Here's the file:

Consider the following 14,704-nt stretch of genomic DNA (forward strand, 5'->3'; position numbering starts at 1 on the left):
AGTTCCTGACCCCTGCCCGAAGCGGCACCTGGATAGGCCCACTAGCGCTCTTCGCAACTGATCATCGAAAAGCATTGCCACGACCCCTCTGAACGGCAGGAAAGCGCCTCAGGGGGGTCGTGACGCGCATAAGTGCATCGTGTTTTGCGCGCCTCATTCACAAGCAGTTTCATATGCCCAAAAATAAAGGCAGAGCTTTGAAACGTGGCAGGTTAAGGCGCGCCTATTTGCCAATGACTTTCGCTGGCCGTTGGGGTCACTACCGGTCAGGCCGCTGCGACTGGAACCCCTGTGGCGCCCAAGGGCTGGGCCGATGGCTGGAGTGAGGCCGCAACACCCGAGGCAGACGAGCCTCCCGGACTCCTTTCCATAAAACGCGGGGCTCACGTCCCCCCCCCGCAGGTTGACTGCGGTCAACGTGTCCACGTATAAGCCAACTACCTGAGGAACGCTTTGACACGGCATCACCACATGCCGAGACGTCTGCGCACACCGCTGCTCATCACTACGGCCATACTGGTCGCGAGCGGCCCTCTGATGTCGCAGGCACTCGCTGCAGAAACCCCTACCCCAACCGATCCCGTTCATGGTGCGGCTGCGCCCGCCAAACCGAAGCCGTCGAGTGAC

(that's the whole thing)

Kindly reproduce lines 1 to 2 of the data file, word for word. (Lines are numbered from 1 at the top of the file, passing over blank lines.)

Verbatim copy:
Consider the following 14,704-nt stretch of genomic DNA (forward strand, 5'->3'; position numbering starts at 1 on the left):
AGTTCCTGACCCCTGCCCGAAGCGGCACCTGGATAGGCCCACTAGCGCTCTTCGCAACTGATCATCGAAAAGCATTGCCACGACCCCTCTGAACGGCAGGAAAGCGCCTCAGGGGGGTCGTGACGCGCATAAGTGCATCGTGTTTTGCGCGCCTCATTCACAAGCAGTTTCATATGCCCAAAAATAAAGGCAGAGCTTTGAAACGTGGCAGGTTAAGGCGCGCCTATTTGCCAATGACTTTCGCTGGCCGTTGGGGTCACTACCGGTCAGGCCGCTGCGACTGGAACCCCTGTGGCGCCCAAGGGCTGGGCCGATGGCTGGAGTGAGGCCGCAACACCCGAGGCAGACGAGCCTCCCGGACTCCTTTCCATAAAACGCGGGGCTCACGTCCCCCCCCCGCAGGTTGACTGCGGTCAACGTGTCCACGTATAAGCCAACTACCTGAGGAACGCTTTGACACGGCATCACCACATGCCGAGACGTCTGCGCACACCGCTGCTCATCACTACGGCCATACTGGTCGCGAGCGGCCCTCTGATGTCGCAGGCACTCGCTGCAGAAACCCCTACCCCAACCGATCCCGTTCATGGTGCGGCTGCGCCCGCCAAACCGAAGCCGTCGAGTGAC